British engineers quickly began digging in batteries on the hornwork hill, the first battery was finished on 22 September but hoping to get lucky again, Wellington ordered an attack on the night of 22/23 September before his guns had fired a shot. Men of the 1st and 6th Divisions rushed forward against the palisades with axes, followed by men with just five ladders to scale the 24 foot wall, they failed to receive the support of other troops and were easily repelled with 150 of the 400 men killed and wounded.:322 The engineers then began digging a mine 60 feet to get under the fort's west wall. When this was detonated in the early hours of the 29 September, part of the wall collapsed, the advanced party of British dashed forward but were not supported and were soon driven back from the defences.:323 It turned out that the mine was run under an ancient buried wall that was in front of the modern wall. Consequently, the main French defenses were unscathed by the explosion.
A frustrated Wellington ordered his engineers to dig a new mine. Meanwhile, he had his soldiers work overnight to erect a breaching battery close to the walls. At daybreak on 1 October, the French discovered this position and immediately zeroed in their defending artillery. They rapidly destroyed two of the three cannons and inflicted heavy losses on the gun crews. The following night the British reestablished the battery only to see it destroyed again in the morning. On 2 October, Wellington asked Popham to send two 24-pound cannons to replace his lost artillery. As it happened, these guns would not arrive in time. When the new mine was finally ready on 4 October, it was fired, blowing a 100-foot gap in the northwest wall and killing most of the defenders in that area.:324 The subsequent attack managed to secure a foothold in the outer defenses after heavy fighting and 220 casualties.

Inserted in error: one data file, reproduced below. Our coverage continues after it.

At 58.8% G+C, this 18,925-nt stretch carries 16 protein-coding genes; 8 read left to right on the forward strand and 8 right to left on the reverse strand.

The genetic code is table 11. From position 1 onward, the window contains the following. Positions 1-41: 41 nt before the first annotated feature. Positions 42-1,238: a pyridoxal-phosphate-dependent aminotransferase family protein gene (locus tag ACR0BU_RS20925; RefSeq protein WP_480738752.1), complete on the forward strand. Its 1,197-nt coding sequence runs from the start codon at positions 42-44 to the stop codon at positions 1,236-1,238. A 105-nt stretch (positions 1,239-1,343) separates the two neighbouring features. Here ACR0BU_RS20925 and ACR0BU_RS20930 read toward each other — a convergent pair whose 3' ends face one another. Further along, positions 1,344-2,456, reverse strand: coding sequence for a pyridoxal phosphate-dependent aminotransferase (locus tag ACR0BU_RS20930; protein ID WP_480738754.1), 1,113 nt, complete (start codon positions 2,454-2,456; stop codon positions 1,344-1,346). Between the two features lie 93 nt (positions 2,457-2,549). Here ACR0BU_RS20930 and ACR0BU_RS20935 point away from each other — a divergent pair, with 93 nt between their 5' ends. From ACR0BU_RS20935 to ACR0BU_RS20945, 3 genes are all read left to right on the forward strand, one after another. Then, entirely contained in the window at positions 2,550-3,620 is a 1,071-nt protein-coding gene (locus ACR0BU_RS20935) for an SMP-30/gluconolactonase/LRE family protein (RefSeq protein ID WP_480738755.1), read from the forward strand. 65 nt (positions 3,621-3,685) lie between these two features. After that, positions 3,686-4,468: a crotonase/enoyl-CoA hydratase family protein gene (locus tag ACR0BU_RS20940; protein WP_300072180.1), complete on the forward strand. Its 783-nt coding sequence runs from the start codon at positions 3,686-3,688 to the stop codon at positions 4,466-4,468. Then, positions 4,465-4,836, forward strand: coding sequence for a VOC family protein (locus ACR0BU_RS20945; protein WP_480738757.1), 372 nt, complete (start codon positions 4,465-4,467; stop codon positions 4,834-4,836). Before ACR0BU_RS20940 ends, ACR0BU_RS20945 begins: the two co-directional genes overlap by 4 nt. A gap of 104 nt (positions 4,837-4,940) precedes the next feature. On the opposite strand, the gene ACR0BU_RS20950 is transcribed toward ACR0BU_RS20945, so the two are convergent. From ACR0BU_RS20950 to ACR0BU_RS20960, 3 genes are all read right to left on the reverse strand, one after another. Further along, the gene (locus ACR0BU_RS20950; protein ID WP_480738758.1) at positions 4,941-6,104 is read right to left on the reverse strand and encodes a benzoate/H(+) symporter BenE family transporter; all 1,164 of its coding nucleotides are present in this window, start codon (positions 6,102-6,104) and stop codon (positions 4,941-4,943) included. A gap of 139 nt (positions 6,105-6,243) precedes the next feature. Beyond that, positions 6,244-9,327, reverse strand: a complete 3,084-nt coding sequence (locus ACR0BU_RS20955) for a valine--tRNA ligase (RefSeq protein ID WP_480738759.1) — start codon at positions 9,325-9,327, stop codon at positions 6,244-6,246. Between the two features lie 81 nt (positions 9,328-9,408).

After the Allies began digging a new trench against the inner defenses, Dubreton launched a sortie without warning on 5 October. The attackers killed and wounded almost 150 Allies and carried off or spoiled much of their equipment. No sooner had Wellington resumed siege operations than Dubreton struck again. At 2am on the 8th, with perfect timing, the French swarmed out of the fort and inflicted 184 casualties while suffering small losses. Rain began to fall in sheets, flooding the siege trenches. The British guns on the hornwork ran so low on ammunition that French cannonballs were retrieved and reused. Wellington wrote, "This is altogether the most difficult job I ever had in hand with such trifling means. God send that they may give me a little more time."
A third mine was dug and on 18 October, at 4.30pm the mine was detonated under the Chapel of San Roman near the south wall.:327 Assaults were mounted against the west and north walls, but support for the assaults was weak and as before, these attacks withered in the face of intense fire and 170 more casualties were added to the butcher's bill. With a French army threatening his position and with the problems arising from the shortage of artillery and ammunition, Wellington made preparations to retreat on 21 October. However, he was unable to withdraw all his siege guns. The engineers tried to demolish the captured hornwork, but their charges failed to explode. British losses in the siege amounted to 550 killed, 1,550 wounded, and three guns. The French lost 304 killed and 323 wounded, plus the 60 captured.
Operations[edit | edit source]
Soult raised the Siege of Cadiz on 25 August 1812 and abandoned a huge wagon train of booty in Seville on the 28th. By the end of September, Soult was in contact with Suchet and Joseph. On 15 October, Joseph's forces moved on Madrid with 61,000 soldiers and 84 guns. Soult's column was on the left while a second column under Jean-Baptiste Drouet, Comte d'Erlon marched to Soult's right. In the north, General of Division Joseph Souham's 41,000-man Army of Portugal was swollen to 53,000 by transferring 6,500 infantry and 2,300 cavalry from the Army of the North and by 3,400 reinforcements from France.